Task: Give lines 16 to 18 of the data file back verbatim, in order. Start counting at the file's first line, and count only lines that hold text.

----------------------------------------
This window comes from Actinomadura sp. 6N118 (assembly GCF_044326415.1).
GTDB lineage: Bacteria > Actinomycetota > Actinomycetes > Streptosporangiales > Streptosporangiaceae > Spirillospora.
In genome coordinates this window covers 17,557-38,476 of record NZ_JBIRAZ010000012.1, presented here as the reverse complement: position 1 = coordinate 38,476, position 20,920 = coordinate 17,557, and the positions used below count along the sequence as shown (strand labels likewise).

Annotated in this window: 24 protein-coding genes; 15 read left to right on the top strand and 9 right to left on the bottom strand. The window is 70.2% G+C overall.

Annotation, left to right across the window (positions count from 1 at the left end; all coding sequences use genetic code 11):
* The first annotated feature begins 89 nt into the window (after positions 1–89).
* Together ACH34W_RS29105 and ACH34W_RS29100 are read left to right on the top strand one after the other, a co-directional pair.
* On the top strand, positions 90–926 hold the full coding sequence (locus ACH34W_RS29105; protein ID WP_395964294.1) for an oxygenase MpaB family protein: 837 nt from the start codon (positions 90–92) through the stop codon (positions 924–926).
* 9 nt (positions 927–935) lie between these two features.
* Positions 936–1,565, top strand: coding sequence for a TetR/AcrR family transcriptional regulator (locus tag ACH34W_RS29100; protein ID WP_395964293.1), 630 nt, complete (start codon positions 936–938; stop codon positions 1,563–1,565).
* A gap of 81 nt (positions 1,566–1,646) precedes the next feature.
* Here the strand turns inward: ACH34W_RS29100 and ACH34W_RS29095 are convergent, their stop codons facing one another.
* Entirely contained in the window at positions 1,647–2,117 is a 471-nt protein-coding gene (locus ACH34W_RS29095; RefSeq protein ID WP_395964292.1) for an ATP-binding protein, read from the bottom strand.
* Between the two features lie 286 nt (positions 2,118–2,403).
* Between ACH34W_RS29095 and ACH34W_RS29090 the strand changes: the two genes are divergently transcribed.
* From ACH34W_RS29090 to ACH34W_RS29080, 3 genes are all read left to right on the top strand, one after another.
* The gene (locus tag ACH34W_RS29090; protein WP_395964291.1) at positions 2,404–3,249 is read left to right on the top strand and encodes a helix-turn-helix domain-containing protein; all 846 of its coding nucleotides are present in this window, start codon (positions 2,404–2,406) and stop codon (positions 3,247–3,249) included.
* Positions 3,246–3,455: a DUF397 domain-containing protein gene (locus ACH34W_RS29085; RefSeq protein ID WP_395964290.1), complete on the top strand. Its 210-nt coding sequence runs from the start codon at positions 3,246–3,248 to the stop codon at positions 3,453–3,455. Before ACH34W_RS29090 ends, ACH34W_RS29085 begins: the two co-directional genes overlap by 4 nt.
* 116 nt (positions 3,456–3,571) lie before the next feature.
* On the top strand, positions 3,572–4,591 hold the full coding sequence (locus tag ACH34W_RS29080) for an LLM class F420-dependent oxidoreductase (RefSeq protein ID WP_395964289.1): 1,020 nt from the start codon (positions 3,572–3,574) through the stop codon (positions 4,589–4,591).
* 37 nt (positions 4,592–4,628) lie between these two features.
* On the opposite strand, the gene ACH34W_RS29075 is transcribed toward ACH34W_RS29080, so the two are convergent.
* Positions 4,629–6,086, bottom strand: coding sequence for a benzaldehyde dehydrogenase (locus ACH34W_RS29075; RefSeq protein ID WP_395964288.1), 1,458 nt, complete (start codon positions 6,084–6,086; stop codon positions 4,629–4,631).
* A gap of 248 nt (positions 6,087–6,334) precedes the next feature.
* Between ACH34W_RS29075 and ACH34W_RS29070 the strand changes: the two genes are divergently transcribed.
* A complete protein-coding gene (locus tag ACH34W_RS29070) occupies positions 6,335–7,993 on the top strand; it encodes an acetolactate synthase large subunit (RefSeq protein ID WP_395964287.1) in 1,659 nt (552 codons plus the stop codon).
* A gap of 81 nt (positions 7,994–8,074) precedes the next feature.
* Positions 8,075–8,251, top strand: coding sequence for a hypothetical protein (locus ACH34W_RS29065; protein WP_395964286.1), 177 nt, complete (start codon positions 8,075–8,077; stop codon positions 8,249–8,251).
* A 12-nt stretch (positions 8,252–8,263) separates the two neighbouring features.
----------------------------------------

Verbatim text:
* From ACH34W_RS29090 to ACH34W_RS29080, 3 genes are all read left to right on the top strand, one after another.
* The gene (locus tag ACH34W_RS29090; protein WP_395964291.1) at positions 2,404–3,249 is read left to right on the top strand and encodes a helix-turn-helix domain-containing protein; all 846 of its coding nucleotides are present in this window, start codon (positions 2,404–2,406) and stop codon (positions 3,247–3,249) included.
* Positions 3,246–3,455: a DUF397 domain-containing protein gene (locus ACH34W_RS29085; RefSeq protein ID WP_395964290.1), complete on the top strand. Its 210-nt coding sequence runs from the start codon at positions 3,246–3,248 to the stop codon at positions 3,453–3,455. Before ACH34W_RS29090 ends, ACH34W_RS29085 begins: the two co-directional genes overlap by 4 nt.